The Broken Mirror



The Broken Mirror[1]

Felix Pyat, who was a great stylist and remarkably learned, loved to tell the Hindu fable that I am going to relate.

Truth, who is a goddess, but who is also a woman, started feeling that staying in the depths of her well was getting a little tedious. Therefore, she decided to go back up to the surface and get back in touch with humans. Maybe they were better after so many centuries when their excesses and depravity had forced her to seek refuge underground? Besides, her curiosity was piqued… everything must have changed a lot? The fashions were obviously not important to her, seeing her traditional suit, but their hearts and minds, their customs and relationships? And what might they think of her after all this time for them to get used to her absence?

She took the risk… When she came over the edge, children greeted her by throwing stones; women heaped insults on her because of her garb, or lack thereof; the village watchman ran up to protest; the priest mumbled exorcisms, slammed the door in her face; the schoolmaster got scared and made all the kids face the wall when she showed up; the men at arms threw an old coat over her and brought her to the city. The judges found her guilty of public indecency and the people jeered her. She faced all sorts of misery and insult, saw lies victorious everywhere and sincerity gagged.

Then she went back to her hole. But before going back down, in anger at the thrashing she had got, she threw her mirror on the ground and broke it.

Her loyal followers patiently gathered up the pieces, then tried to put them together again, to rebuild the symbol. But they never managed to succeed; it is still missing one piece.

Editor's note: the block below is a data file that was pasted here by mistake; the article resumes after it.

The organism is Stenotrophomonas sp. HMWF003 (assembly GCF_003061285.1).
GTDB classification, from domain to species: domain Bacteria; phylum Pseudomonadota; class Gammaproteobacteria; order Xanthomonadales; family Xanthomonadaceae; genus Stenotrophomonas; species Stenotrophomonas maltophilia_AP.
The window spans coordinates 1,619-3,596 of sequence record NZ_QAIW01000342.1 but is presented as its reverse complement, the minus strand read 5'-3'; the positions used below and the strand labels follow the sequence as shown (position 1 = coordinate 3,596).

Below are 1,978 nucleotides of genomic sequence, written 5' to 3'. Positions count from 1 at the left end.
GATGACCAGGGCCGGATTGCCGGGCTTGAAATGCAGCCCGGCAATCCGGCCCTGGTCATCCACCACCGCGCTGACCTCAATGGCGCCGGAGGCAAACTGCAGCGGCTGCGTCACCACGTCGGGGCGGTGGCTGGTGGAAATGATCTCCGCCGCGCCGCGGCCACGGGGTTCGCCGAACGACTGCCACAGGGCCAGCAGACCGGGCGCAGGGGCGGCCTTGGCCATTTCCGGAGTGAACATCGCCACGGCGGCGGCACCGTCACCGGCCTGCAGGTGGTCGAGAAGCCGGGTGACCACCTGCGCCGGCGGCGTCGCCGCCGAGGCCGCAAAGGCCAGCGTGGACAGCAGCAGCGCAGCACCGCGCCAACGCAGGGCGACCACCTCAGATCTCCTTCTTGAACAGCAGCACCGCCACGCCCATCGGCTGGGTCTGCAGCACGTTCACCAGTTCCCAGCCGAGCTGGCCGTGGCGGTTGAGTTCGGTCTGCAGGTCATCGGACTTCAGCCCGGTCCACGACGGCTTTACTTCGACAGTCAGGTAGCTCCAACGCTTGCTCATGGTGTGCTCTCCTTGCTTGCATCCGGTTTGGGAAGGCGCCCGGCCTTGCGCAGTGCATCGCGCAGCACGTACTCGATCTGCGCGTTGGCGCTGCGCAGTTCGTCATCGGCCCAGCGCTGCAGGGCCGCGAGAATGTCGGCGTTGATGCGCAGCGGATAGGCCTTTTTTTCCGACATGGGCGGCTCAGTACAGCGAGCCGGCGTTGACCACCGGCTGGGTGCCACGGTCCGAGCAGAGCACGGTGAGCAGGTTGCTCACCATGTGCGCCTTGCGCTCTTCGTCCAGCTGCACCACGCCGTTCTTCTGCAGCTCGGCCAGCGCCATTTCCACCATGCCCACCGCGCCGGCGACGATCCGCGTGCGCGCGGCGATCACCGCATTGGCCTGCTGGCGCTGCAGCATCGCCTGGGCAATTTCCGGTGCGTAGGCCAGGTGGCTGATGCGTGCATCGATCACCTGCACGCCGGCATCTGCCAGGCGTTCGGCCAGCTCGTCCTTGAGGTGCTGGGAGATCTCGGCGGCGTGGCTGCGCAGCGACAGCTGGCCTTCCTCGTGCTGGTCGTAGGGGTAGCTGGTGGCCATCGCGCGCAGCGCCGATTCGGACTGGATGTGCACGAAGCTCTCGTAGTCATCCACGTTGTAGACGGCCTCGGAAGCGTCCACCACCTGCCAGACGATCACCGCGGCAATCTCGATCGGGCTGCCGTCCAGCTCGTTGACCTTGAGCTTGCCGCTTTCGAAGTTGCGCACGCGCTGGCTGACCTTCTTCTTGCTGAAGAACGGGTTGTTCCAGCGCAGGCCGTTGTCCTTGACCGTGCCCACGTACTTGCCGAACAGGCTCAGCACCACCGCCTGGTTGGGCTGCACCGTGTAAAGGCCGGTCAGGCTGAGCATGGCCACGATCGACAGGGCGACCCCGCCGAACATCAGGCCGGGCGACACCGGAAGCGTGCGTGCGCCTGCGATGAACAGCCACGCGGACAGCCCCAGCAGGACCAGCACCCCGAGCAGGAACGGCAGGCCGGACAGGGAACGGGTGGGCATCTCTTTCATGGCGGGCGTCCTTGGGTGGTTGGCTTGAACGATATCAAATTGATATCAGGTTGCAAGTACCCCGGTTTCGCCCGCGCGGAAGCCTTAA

Since that time, nobody can boast of possessing the whole truth. Each of us has only a bigger or smaller piece of it, sometimes a few pieces, but disconnected…


Thus the Cri du Peuple of the past, serving one truth, had to become the Cri des Peuples of today by multiplying.

The world was grand in 1871, when in the midst of the tempest Jules Vallès launched what he called a “neighborhood firebrand”. Every nation considered its people special, very distinctive, above all devoted to national industries. They fraternized when the soldiers of the [National] Convention brought up new ideas; they fraternized at a distance in 1830 and 1848; but the insurrection of 1871 produced no echoes except in the still stammering Second International. Even after the Empire was overthrown, we bore the charge, in Europe’s eyes, of having declared war and remaining combative.   As witness, before the Investigative Commission on the causes of the movement, [Adolphe] Thiers’ statement calling it an “explosion of patriotism”.

Every people was full of nationalism.

Now, given that science has reduced space, the world is small. The air has been conquered, the globe is no longer enough for man’s ambitions as they start to dream of other planets that they will try to reach tomorrow. Although the three great races separated by skin color remain so because of climates, their inner subdivisions, despite the rivalries, conflicts and wars, are breaking down every day. Nations are tending to be no more than provinces. Tomorrow let Europe be threatened by the Yellow Peril or the Black Peril and you will see not an alliance but a total, absolute union.


That does it for the big picture. But in the heart of each of the provinces remains a portion of the native or annexed people, caged in obligation and submission, for whom, just like international solidarity is forbidden, so too is it prohibited to stay attached to their origins and traditions, all the more dear the farther they are separated so harshly. They are without a voice just like they are without rights. They are nothing but a piece broken off from the destroyed unity they belong to.